logo

Ask Questions, Get Answers

 
X
 Search
Want to ask us a question? Click here
Browse Questions
Ad
0 votes

Find whether $f(x)$ is continuous or discontinuous at the indicated point $f(x)=\left \{\begin{array}{1 1}\large\frac{x^2}{2}, & if\;0\leq x\leq 1\\2x^2-3x+\large\frac{3}{2}\normalsize,& if\;0< x\leq 2\end{array}\right.$ at $x=1$.

$\begin{array}{1 1} Continuous \\ Discontinuous \end{array} $

Can you answer this question?
 
 

1 Answer

0 votes
Toolbox:
  • A function is said to be continuous at a point $'a'$ if the LHL = RHL.
  • (i.e) $\lim\limits_{\large x\to a^+}f(x)=\lim\limits_{\large x\to a^-}f(x)$
Step 1:
Given : $f(x)=\left \{\begin{array}{1 1}\large\frac{x^2}{2}, & if\;0\leq x\leq 1\\2x^2-3x+\large\frac{3}{2}\normalsize,& if\;0< x\leq 2\end{array}\right.$ at x=1.
The given function is $\large\frac{x^2}{2}$(between the intervals $0$ and $1$)
The other function is $(2x^2-3x+\large\frac{3}{2})$(between 1 and 2)
Step 2:
The left hand limit :
$\lim\limits_{\large x\to 1^-}f(x)=\lim\limits_{\large h\to 0}f(1-h)$
$\qquad\qquad=\lim\limits_{\large h\to 0}\large\frac{(1-h)^2}{2}$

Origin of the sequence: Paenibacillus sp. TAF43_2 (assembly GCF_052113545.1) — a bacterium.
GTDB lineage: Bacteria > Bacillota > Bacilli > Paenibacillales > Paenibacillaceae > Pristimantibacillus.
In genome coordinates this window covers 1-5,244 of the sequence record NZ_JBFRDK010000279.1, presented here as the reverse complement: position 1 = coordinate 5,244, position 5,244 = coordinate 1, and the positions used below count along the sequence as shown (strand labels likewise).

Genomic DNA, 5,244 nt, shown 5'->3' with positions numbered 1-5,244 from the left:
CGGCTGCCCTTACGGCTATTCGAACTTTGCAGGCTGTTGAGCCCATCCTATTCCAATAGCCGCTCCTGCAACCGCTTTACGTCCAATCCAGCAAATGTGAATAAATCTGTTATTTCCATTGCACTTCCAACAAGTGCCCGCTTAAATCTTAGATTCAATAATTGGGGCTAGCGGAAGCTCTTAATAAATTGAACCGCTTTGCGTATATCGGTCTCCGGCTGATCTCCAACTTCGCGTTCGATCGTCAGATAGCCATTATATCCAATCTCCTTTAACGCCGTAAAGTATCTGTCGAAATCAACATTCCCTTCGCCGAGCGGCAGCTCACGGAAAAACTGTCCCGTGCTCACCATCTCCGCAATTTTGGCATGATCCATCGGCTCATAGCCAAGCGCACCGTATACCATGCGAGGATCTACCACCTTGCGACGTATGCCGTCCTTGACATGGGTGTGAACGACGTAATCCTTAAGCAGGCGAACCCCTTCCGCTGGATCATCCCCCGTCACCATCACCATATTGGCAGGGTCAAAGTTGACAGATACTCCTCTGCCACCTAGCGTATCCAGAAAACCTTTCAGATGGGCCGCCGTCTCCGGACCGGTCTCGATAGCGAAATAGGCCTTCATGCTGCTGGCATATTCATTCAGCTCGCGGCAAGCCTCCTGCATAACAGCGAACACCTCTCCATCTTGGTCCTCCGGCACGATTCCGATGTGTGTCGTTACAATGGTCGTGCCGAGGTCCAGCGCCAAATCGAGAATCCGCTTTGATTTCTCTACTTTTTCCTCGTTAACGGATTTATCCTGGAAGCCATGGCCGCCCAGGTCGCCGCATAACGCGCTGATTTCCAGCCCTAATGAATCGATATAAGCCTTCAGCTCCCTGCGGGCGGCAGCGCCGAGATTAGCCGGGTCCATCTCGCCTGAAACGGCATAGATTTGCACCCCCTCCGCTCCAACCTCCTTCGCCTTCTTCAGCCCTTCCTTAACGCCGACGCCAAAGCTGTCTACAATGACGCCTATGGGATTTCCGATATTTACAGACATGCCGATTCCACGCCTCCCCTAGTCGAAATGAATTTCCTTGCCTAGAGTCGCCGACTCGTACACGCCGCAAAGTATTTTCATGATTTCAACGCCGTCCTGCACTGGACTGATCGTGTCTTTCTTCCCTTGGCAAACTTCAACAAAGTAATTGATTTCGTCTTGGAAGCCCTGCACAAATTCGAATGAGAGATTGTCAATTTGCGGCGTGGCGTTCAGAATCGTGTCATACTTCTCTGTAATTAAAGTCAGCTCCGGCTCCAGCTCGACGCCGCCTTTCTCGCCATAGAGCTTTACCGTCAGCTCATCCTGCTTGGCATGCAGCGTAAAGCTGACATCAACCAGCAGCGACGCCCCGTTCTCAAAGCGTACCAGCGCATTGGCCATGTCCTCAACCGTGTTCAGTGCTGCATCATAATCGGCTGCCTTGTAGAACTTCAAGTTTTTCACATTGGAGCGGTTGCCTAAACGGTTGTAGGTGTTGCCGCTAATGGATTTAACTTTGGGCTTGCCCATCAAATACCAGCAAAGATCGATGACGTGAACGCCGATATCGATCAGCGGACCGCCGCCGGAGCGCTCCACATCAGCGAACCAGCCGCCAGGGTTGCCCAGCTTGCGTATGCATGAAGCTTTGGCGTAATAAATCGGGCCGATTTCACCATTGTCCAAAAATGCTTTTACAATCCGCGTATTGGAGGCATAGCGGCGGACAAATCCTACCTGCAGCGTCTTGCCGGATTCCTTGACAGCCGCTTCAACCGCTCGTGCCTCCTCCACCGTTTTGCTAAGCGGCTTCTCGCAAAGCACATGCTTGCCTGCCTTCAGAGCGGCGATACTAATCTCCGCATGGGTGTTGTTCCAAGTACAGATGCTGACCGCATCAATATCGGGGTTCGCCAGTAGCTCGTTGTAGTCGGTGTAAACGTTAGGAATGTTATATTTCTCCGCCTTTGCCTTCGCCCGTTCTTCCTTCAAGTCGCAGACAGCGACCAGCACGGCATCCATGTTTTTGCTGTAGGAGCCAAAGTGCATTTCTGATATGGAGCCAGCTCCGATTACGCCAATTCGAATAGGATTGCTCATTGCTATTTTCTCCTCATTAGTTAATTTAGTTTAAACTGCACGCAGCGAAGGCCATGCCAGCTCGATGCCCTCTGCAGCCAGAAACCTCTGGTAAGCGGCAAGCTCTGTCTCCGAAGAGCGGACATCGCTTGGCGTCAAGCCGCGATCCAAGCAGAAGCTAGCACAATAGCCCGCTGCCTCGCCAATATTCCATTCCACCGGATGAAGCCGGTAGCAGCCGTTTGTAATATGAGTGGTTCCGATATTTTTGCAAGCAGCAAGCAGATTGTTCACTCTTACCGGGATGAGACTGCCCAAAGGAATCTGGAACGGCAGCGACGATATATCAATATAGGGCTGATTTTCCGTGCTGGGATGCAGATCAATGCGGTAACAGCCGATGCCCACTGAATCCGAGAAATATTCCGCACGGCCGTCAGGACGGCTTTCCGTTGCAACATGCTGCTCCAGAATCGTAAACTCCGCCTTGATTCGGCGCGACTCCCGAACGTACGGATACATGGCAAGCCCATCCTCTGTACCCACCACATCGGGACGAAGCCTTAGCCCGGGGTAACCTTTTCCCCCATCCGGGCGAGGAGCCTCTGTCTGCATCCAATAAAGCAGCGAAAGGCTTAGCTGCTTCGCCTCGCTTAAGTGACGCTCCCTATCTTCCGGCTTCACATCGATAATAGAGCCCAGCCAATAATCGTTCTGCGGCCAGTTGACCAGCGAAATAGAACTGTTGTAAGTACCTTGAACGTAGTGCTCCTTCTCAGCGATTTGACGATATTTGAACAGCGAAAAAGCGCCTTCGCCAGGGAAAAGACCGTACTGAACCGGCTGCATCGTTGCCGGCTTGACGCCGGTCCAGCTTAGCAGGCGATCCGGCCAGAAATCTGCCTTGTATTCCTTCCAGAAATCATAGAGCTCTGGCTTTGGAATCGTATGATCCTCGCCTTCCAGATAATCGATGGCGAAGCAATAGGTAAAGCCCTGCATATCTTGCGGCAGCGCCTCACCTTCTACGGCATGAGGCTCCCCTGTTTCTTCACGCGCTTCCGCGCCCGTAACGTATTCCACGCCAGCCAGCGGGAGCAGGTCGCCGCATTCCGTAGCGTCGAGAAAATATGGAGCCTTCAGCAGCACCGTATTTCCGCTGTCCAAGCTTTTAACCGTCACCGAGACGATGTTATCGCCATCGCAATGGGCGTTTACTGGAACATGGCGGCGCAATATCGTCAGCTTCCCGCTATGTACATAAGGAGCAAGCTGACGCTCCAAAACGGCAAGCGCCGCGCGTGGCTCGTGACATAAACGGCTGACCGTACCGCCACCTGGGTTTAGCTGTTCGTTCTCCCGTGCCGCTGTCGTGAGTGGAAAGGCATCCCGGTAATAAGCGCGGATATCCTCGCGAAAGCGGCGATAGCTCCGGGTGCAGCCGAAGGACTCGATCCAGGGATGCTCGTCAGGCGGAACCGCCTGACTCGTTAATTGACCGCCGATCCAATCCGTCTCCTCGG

$\qquad\qquad=\lim\limits_{\large h\to 0}\large\frac{1-2h+h^2}{2}$
$\qquad\qquad=\lim\limits_{\large h\to 0}\large\frac{1}{2}$$-h+\large\frac{h^2}{2}$
On applying limits we get,
$\qquad\qquad=1$
Step 3:
Now $(2x^2-3x+\large\frac{3}{2})$ is on the RHS of $x=1$
$\lim\limits_{\large x\to 1^+}f(x)=\lim\limits_{h\to 0}f(1+h)$
$\qquad\qquad=\lim\limits_{\large h\to 0}2(1+h)-3(1+h)+\large\frac{3}{2}$
$\qquad\qquad=\lim\limits_{\large h\to 0}2+2h^2+4h-3+3h+\large\frac{3}{2}$
On applying the limits we get,
$\qquad\qquad=\large\frac{1}{2}$
Hence $\lim\limits_{\large x\to 1^-}f(x)=\lim\limits_{\large x\to 1^+}=\large\frac{1}{2}$
This proves the continuity of the function at $x=1$
answered Jun 26, 2013 by sreemathi.v
 

Related questions

Ask Question
student study plans
x
JEE MAIN, CBSE, NEET Mobile and Tablet App
The ultimate mobile app to help you crack your examinations
Get the Android App
...